"And the good looks," she said, rolling her eyes and making a face. Laughing loudly, she reached out and grabbed his arm before glancing back at the interviewer sheepishly and composing herself. "Whoops. Sorry."

The interview was shown along with documentary biographies of Andrew and Sarah, as well as reactions of commentators ranging from the bartender in Sarah's home-town pub to members of Parliament.

Reaction from the latter was varied. Harry Greenway, a Conservative member, tabled a House of Commons motion congratulating the couple and wishing them "joy, a long life and happiness." But antimonarchy Labor MP Willie Hamilton grumpily rejected that idea and advised Parliament to "just forget about it."

Overall, news of the engagement was greeted with widespread delight by a nation that considers members of the royal family its biggest celebrities and watches their every move with a level of attention surpassing that devoted to television soap operas. Both the BBC and independent television broadcast special programs rerunning the royal interview and documentary biographies of the two.

Many a maiden's heart is likely to be broken by the ending of Andrew's bachelor days. But matrons across the land will breathe a vicarious sigh of relief that the queen's handsome and rambunctious son, whose previous liaisons with soft-porn starlets and models have been well publicized, finally has chosen a suitable mate.

Fred Oxer, the 64-year-old gardener at the Ferguson family estate in Hampshire, reflected a popular view of Sarah when he told reporters today: "She is a good girl, a very nice girl."

Although she is technically a commoner, strong blue blood runs through Sarah's veins. Burke's Peerage pointed out she has more ties to the ancient and royal families of the country than does her future husband. She is a direct descendant of Charles II (with his mistress Lucy Walters). Sarah and Andrew are sixth cousins, sharing common ancestors in the fourth Duke of Devonshire and his wife, Lady Charlotte, dating from the mid 18th century.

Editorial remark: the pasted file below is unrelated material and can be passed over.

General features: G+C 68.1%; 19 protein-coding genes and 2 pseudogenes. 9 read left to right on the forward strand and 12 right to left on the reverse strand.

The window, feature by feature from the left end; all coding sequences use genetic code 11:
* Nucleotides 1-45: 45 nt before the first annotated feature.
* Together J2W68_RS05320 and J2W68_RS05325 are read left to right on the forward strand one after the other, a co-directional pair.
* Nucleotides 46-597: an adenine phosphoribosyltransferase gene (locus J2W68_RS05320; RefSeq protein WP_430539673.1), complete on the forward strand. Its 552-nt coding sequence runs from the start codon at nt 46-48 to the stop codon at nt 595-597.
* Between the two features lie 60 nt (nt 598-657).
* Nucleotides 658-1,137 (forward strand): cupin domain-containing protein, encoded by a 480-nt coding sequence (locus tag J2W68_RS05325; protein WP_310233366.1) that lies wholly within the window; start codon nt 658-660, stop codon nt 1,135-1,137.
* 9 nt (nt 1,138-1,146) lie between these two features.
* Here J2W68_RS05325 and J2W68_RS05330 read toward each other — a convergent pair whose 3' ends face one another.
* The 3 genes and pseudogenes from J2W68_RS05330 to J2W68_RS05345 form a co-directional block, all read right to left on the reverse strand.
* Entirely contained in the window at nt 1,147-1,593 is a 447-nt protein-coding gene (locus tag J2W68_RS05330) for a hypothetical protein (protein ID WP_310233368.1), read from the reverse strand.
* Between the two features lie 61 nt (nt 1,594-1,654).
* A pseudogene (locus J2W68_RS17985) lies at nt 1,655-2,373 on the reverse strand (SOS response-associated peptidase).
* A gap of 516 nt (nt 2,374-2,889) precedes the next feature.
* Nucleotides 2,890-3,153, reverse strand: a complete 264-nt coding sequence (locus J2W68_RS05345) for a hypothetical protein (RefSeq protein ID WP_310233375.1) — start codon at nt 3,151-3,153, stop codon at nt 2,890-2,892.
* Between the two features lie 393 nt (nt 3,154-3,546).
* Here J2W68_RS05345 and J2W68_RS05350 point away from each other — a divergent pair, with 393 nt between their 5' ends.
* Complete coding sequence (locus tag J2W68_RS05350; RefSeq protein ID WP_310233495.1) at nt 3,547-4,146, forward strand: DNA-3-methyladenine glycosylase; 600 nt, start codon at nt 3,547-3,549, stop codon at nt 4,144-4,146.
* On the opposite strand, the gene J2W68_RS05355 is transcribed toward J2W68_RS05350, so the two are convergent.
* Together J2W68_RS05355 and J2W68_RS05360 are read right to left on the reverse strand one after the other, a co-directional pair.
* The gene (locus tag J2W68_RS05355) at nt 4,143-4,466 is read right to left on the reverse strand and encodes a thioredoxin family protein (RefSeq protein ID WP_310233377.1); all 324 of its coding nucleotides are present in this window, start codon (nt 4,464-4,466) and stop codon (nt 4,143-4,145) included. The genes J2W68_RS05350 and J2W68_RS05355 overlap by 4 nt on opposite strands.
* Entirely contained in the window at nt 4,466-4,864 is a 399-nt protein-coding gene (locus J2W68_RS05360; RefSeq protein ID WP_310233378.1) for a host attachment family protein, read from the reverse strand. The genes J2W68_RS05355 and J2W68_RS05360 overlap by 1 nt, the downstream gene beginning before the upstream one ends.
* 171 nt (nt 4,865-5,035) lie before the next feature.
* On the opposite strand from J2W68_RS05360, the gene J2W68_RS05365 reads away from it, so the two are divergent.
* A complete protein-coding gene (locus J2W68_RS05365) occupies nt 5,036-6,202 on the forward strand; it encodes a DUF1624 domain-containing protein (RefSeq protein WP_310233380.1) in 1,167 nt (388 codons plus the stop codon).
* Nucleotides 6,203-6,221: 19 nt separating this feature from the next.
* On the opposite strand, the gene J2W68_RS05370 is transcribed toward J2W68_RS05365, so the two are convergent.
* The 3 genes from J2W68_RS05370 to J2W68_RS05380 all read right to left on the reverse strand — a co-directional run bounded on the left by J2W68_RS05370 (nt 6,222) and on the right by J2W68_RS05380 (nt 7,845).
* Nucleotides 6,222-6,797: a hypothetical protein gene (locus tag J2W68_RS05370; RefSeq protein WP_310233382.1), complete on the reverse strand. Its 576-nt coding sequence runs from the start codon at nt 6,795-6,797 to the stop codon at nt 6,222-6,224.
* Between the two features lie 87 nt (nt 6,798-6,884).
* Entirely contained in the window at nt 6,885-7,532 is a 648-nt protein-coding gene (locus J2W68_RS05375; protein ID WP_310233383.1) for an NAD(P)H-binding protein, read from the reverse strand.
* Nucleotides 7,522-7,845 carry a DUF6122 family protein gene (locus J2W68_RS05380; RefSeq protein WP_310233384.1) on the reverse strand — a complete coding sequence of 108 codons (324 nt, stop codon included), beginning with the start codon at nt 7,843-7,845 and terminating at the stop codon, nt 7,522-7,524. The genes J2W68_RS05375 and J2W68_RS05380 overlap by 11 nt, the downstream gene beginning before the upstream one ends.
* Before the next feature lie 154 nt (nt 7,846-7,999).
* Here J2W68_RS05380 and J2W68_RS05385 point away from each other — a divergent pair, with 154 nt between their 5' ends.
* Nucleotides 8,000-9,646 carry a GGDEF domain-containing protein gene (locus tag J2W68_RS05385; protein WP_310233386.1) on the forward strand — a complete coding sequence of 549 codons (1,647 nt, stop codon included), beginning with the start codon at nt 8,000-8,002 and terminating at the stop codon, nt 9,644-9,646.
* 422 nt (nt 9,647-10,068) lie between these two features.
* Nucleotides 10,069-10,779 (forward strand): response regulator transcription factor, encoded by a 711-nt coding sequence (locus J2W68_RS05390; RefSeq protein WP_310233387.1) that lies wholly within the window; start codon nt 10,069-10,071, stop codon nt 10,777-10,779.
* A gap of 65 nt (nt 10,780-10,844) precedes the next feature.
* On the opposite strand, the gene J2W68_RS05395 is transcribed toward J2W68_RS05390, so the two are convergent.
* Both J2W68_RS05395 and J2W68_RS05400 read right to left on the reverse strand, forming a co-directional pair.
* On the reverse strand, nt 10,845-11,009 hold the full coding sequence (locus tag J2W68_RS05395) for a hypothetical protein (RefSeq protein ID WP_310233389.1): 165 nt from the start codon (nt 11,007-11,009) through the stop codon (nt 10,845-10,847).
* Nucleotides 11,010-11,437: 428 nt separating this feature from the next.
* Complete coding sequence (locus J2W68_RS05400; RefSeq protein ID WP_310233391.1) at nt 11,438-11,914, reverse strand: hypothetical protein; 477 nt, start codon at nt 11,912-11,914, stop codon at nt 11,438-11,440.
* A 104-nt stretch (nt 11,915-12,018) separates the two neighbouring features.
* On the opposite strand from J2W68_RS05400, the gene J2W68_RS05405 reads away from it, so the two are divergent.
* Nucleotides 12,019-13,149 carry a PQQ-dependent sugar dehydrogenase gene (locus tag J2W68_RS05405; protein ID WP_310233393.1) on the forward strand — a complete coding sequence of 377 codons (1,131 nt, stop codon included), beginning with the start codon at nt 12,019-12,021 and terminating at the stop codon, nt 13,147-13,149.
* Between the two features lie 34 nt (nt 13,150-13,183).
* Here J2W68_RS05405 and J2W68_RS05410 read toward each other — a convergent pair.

A Burke's news release noted that Sarah's "private life" has been "unorthodox," an apparent reference to previous long-term relationships with at least two other men.

Ominously vague, Burke's warned that "the marriage . . . will open up a Pandora's box of problems that will alter Royal etiquette and protocol beyond all recognition. The only first left for the Royal Family will be for one of their number to remarry after a divorce."

Although Andrew is only fourth in line for the throne, behind Charles and his two young sons, Burke's raised an indirect comparison to the storm caused by Wallace Warfield Simpson, the American divorce' for whom King Edward VIII abdicated in 1936.

A more felicitous and frequent comparison was made between Sarah and her future sister-in-law, Princess Diana, who is held responsible for promoting the romance with Andrew. Both are considered "modern" women who can breathe some fresh air into the stodgy royal atmosphere.

Like Diana, Sarah grew up inside the charmed royal circle. She probably first met Andrew, her now-divorced parents agreed today, at the age of 4 or 5. "I think the first time that I can remember," said her mother, Susan Barrantes, "was on the polo grounds. The usual place where everybody meets."

In fact, although neither Andrew nor Sarah appears personally obsessed with the game, their lives seem to have been wound together by the British aristocracy's fascination with polo. Sarah's father played with Prince Philip, and the two used to bring their children along to the matches. Ronnie Ferguson now serves as Prince Charles' "polo manager."

After leaving Ferguson when Sarah was 14, her mother married Hector Barrantes, an Argentine polo player. In the view of some optimists here, the Sarah-Andrew relationship could lead to a thaw between Britain and Argentina, who fought the Falklands War in 1982. A helicopter pilot who came under fire several times, Andrew emerged a hero from that conflict.